The Chicago Loop is home to numerous architectural gems from the late 19th century all the way to the present. Four of the buildings built in the late 1800s stand out in particular.
The Reliance Building on State Street was built between 1890 and 1895 with a unique construction process. The original building on the site was slated to be demolished, but the tenants on the upper floors refused to terminate their leases which didn’t expire until 1894. The architect, John Root, supported the upper floors on jack screws while demolishing the lower floors to work on that portion of the building. When the leases expired and the tenants moved out, the upper floors were demolished and the rest of the building was completed. The Reliance Building was the first skyscraper with electricity and telephone service in every office. It was originally used for retail and offices, and now houses the Hotel Burnham.
The block to the north of the Federal Center is occupied by the Marquette Building, built in 1895 by Holabird and Roche. It’s one of the most impressive buildings in the city and is worth popping into to see the lobby. It’s also one of the most tourist-friendly historic buildings in the city.
The entrance to the building features relief panels of Father Jacques Marquette exploring the Chicago region in 1674.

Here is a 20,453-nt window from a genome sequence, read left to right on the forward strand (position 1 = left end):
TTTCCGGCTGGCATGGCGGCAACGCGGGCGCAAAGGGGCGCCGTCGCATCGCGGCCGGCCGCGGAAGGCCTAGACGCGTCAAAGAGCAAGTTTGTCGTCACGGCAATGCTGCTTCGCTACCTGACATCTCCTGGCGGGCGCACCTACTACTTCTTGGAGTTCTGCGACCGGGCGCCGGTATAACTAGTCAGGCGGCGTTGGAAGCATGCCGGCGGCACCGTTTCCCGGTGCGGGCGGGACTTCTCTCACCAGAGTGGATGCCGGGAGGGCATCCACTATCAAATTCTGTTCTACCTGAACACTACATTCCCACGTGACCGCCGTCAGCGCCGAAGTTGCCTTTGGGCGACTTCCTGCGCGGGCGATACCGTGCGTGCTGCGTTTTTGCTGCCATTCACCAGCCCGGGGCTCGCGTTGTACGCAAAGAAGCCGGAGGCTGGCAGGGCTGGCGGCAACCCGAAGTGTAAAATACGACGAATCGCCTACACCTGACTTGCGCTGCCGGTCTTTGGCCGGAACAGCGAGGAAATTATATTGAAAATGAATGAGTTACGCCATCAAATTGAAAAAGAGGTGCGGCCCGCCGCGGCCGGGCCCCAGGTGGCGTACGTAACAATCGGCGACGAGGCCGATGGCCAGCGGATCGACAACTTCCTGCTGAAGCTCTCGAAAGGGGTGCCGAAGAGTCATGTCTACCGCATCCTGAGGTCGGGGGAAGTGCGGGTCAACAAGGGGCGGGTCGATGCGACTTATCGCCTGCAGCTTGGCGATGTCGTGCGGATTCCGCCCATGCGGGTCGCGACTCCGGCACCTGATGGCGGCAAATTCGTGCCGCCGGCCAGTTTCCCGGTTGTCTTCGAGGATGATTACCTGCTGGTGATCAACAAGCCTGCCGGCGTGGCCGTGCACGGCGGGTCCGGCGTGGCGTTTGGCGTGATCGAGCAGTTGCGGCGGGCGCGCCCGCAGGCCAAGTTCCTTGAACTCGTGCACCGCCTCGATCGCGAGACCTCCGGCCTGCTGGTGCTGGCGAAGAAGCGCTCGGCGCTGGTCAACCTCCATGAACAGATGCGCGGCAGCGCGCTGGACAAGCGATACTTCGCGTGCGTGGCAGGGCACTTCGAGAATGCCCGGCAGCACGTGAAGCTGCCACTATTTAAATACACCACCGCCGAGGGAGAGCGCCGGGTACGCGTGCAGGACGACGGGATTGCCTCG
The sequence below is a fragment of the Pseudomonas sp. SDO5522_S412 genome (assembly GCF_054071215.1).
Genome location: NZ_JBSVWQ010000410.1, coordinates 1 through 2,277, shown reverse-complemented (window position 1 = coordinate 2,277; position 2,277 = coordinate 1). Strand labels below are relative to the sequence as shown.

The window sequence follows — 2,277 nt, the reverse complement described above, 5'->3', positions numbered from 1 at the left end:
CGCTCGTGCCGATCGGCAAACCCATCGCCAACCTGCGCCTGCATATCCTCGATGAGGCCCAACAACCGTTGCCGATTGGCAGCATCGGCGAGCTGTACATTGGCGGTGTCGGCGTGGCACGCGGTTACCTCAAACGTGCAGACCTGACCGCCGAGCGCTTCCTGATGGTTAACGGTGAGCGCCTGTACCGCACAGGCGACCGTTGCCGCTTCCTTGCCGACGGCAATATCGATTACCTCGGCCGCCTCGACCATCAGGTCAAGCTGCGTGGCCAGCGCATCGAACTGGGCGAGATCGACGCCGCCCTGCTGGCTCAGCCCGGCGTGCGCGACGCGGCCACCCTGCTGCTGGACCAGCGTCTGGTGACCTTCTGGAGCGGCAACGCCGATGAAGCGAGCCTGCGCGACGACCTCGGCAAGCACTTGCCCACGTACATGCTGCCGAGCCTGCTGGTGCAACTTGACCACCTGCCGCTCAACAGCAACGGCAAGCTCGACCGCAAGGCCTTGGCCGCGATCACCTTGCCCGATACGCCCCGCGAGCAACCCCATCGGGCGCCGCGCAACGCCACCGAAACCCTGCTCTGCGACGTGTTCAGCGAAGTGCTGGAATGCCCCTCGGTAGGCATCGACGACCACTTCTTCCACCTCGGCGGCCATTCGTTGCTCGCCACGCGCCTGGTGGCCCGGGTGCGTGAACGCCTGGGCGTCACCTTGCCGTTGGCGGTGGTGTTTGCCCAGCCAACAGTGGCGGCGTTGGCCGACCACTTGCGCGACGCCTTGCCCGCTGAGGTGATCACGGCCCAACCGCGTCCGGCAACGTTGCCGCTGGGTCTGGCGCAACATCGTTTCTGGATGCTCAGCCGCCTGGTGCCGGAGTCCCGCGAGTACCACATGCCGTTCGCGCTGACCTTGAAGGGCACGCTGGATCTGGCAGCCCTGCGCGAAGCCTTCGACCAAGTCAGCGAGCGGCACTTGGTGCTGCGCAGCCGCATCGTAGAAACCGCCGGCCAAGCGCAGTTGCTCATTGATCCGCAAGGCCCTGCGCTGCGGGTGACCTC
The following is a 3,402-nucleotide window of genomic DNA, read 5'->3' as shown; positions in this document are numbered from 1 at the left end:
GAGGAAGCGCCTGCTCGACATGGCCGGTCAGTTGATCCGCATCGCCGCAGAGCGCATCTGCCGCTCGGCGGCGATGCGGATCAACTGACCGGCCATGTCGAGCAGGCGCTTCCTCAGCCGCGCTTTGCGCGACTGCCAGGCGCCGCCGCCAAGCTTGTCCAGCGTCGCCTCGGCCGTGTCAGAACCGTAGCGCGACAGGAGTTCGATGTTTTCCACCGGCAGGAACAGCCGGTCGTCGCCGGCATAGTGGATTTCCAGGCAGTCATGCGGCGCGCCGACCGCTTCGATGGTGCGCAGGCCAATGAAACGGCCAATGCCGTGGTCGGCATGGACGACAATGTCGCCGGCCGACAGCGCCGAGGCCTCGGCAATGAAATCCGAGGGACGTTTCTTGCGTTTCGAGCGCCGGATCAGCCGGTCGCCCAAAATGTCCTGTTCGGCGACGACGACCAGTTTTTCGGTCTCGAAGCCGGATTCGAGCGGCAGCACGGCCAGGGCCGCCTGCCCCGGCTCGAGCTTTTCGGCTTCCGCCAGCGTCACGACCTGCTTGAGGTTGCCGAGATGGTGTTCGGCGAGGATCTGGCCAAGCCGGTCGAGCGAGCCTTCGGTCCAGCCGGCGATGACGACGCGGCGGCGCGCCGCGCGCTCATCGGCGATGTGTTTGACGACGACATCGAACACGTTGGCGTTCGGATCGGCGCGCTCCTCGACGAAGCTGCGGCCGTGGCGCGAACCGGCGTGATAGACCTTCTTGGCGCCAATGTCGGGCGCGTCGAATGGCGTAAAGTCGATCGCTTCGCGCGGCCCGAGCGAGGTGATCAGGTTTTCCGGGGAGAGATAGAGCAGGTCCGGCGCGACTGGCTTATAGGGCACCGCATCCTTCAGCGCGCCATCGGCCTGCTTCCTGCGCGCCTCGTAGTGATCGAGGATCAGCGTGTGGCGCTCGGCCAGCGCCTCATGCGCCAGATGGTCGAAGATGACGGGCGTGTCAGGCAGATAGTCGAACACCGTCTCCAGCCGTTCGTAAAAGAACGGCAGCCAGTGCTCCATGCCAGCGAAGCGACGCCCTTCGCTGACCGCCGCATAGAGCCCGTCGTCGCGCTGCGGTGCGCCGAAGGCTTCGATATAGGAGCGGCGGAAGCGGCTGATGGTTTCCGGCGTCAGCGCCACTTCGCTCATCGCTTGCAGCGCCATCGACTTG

The lobby is incredibly beautiful, with a mosaic of Father Marquette’s mission in Illinois and panels with the faces of Native American chiefs and French explorers above each elevator. Just past the lobby is a small museum chronicling the history of the building.
To the south of the Federal Center is the Monadnock Building, which was built in two parts in two different years and by two different architectural firms – Burnham and Root in 1891 and Holabird and Roche in 1893. It is the tallest masonry building ever built. The dimly lit ground floor corridor is lined with shops and has an impressive wrought iron staircase.
Not too far away is the Rookery Building. Built in 1888 by Burnham and Root, it was once the tallest building in the world at 12 stories. The Light Court in the ground floor center of the building was designed by Frank Lloyd Wright in 1905. Wright had his offices in the building in 1898.